SQIFF Review: Lingua Franca

Writer, director, and actor Isabel Sandoval’s “Lingua Franca” (2020) is an emotional, romantic drama that breaks new ground for Filipinx and transgender representation. Set in Trump’s America, the film is both timely and timeless. Olivia (Isabel Sandoval) is a Filipina trans woman living in Brooklyn, NY. There, she takes care of an elderly Russian woman, Olga (Lynn Cohen) and her grandson Alex (Eamon Farren). Throughout the feature, there are reminders of the impact of Trump’s presidency including ICE raids and strict, ever-changing immigration policies. Capturing America under the 45th president, “Lingua Franca” is extremely well-timed. Yet, the issues Olivia faces have long been struggles for trans women of color, making the film as timeless as it is timely. Continue reading SQIFF Review: Lingua Franca

SQIFF Review: Pride & Protest

Year: 2020 Runtime: 90 Minutes Director: Blaise Singh By Tom Moore Creating a film that lets multiple voices and stories be heard loud and clear within the LGBTQ+ community, director Blaise Singh guides viewers through a search for pride and understanding with his first feature documentary, “Pride & Protest,” now screening at the Scottish Queer International Film Festival (SQIFF). In the wake of Birmingham protests … Continue reading SQIFF Review: Pride & Protest

Review: Spiral (2020)

“You need to stop thinking that everyone’s out to get you all the time,” Aaron (Ari Cohen) says, in an effort to comfort Malik (Jeffrey Bower-Chapman) after he shares his suspicions about their new neighbors. The couple’s new neighborhood is picturesque: large homes sit among lush greenery and rolling hills. Despite the beauty on the outside, Malik fears there’s something sinister going on. In his search for answers, he uncovers things that make stomachs churn and hearts stop. Aaron’s words of dismissal push Malik deeper and deeper into the search for answers, changing both of their lives forever. Continue reading Review: Spiral (2020)

Review: “Saint Frances” #EdFilmFestAtHome

“Saint Frances” is a smart, funny, touching and stigma-busting comedy which shows that the grass is not always greener on the other side. Written by Kelly O’Sullivan (who also plays the lead), it’s unafraid to be bold but it’s also tender and has something important to say. Continue reading Review: “Saint Frances” #EdFilmFestAtHome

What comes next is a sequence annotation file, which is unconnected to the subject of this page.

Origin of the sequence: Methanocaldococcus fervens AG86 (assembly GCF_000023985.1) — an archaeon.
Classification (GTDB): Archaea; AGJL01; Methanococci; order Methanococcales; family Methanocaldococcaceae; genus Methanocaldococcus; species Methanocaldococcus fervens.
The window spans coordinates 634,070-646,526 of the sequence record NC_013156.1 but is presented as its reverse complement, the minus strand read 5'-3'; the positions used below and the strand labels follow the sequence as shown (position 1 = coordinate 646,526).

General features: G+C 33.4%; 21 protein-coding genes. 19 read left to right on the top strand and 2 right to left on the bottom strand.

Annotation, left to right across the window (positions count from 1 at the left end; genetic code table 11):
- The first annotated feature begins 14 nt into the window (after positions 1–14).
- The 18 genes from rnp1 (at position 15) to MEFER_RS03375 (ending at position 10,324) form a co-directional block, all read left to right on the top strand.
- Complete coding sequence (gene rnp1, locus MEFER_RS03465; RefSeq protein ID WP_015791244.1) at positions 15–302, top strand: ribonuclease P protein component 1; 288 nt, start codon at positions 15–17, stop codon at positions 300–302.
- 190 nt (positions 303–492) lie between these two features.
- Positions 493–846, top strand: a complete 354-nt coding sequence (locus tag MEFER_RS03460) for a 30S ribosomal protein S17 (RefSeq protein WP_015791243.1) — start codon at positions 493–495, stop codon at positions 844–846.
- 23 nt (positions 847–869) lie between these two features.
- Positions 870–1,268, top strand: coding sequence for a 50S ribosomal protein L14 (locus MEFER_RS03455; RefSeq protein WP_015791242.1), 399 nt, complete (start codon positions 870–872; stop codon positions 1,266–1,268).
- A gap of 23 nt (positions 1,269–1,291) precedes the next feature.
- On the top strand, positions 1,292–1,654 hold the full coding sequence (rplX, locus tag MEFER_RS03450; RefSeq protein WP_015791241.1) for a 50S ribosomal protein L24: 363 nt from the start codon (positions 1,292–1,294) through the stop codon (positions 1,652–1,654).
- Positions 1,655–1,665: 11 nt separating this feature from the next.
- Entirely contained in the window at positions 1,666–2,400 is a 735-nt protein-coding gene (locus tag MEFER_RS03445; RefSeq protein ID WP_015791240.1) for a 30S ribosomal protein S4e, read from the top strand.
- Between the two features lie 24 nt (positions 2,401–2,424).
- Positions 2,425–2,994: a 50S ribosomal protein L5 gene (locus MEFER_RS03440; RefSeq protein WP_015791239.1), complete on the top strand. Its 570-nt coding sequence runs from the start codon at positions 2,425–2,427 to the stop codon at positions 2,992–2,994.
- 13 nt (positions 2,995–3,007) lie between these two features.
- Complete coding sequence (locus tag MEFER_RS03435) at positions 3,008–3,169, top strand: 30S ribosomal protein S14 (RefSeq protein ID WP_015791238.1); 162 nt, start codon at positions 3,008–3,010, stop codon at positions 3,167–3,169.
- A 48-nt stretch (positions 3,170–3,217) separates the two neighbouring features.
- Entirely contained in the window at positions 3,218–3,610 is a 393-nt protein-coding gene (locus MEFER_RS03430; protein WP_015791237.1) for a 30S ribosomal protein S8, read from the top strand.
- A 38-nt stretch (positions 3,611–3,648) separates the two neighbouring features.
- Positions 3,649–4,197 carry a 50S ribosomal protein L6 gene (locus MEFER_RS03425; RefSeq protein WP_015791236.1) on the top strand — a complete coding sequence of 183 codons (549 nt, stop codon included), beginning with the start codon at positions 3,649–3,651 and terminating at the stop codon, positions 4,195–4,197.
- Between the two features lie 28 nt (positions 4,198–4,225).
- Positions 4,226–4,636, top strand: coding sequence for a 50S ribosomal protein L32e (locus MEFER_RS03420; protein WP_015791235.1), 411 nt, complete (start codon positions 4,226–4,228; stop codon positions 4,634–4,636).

Review: “Petite Fille” (“Little Girl”) #EdFilmFestAtHome

This intimate and charming documentary by French director Sébastien Lifshitz follows 7-year-old Sacha and her mother Karine. They battle for her Sacha’s acceptance as a trans girl, and for a normal childhood. With a focus on family, support and identity this is a heart-filled and compassionate film which shows audiences what life can be like for a trans child. Continue reading Review: “Petite Fille” (“Little Girl”) #EdFilmFestAtHome

ITOL Top 15 Films of 2020 (So Far), Numbers 15-11

Gosh, isn’t 2020 over yet?! Wait, we’re only just over halfway through? *Sighs heavily and inhales deeply* Okay, okay…at least there’s only 178 days left of 2020. Anyway, picking our top 15 films of the year (so far) has been tough especially seeing how release dates of certain films have been delayed and how we’ve been trapped inside for months. However, the ITOL have come together to create our top 15 films from the last 6 months. Please let us know which films make your top 15 list and what films are you looking forward to catching later this year! Continue reading ITOL Top 15 Films of 2020 (So Far), Numbers 15-11

Pride Month, Restrospective Review: Love, Simon

“Love, Simon” is not only an adorable high school rom-com but also made history as the first major Hollywood studio film about a gay teenage romance. The 2018 film was directed by Greg Berlanti and largely centres around the main character Simon coming out as gay. Many films about the LGBT+ experience are tragic or focus on the discrimination that they face, but this movie is more your typical teen film with angst rather than tragedy.  Continue reading Pride Month, Restrospective Review: Love, Simon